OK, those weren’t Gangsta Jerry’s exact words yesterday at a press conference to announce his signing of a two year extention with the New York Mets. But he came awfully close, at least in the portions quoted by the New York Times’ Ben Shpigel :

Come spring training, Manuel said, he planned to do some œserious teaching with his players, changing their offensive strategy and inculcating the importance of unselfish baseball. He wants them, as well as the organization, to diminish the emphasis on statistics and establish a culture of selflessness that values sharp situational hitting, flawless fundamentals and impervious defense ” things that the Angels, perennial contenders, do better than perhaps any team in baseball.

œWhat has been done in the past is that you get so many statistical people together ” they put so many stats on paper ” and they say, ˜Well, if you do this and you score this many runs, you do this that many times, you™ll be in the playoffs,™  Manuel said Saturday in a conference call after the Mets announced that he had agreed to a two-year contract. œThat™s not really how it works. And that™s what we have to get away from.

The Mets missed the playoffs for a second consecutive season in large part because of their consistent inability to perform what Manuel viewed as essential tasks for a team with championship aspirations. He said the Mets had many necessary players in place, advocating that they retain the team™s core (José Reyes, David Wright and Carlos Beltrán). But Manuel also agreed with General Manager Omar Minaya and the chief operating officer, Jeff Wilpon, who seemed to allude last week that the team was lacking some intangible element.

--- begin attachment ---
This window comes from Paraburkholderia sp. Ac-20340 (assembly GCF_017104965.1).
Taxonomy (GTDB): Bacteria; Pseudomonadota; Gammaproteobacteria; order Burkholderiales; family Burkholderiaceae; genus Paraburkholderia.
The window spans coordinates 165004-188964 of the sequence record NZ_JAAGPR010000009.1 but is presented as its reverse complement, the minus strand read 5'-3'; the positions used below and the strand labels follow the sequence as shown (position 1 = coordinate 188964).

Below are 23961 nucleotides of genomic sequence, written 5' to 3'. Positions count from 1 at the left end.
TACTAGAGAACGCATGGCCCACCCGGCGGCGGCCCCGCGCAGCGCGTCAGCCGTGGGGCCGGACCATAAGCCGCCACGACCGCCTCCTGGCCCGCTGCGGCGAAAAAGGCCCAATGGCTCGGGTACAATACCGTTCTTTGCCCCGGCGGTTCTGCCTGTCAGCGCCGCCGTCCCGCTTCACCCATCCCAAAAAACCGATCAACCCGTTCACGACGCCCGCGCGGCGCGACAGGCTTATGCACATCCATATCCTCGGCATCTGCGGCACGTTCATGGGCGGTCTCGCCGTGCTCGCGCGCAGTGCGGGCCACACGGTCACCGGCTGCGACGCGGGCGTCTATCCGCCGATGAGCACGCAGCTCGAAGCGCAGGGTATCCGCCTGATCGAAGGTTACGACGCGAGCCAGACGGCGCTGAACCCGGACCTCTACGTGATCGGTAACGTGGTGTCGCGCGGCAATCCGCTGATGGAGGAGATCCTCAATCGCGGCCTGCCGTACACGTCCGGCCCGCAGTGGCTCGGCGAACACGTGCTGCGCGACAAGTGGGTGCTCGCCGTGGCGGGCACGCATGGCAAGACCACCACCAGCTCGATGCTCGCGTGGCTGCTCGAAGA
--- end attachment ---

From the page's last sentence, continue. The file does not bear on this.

œYou don™t see a lot of guys that have statistical numbers play well in these championship series, Manuel said. œWhat you see is usually the little second baseman or somebody like that carries off the M.V.P. trophy that nobody expected him to do. That™s because he™s comfortable in playing that form of baseball, so therefore when the stage comes, it™s not a struggle for him.

If the Mets are hellbent on emulating the Angels, they could do worse than to have a dependable closer, some semblance of middle relief and more than three healthy starting pitchers.  There’s nothing wrong in and of itself with harping on “fundamentals” and “situational hitting” (though Carlos Delgado hitting home runs to tie games or give the Mets a late lead would have to be considered situational, too), but I wonder how many games in the standings Manuel expects to pick up from such an emphasis.

On the other hand, Manuel is too savvy to antagonize the same persons who’ve just agreed to sign his paycheck for another two years.  After all, it wouldn’t be very diplomatic for the skipper to answer a question like “how do you intend to avoid another collapse?” by pointing to Omar Minaya and saying “by making sure this guy swings a late season deal for Chad Bradford instead of Al Reyes.”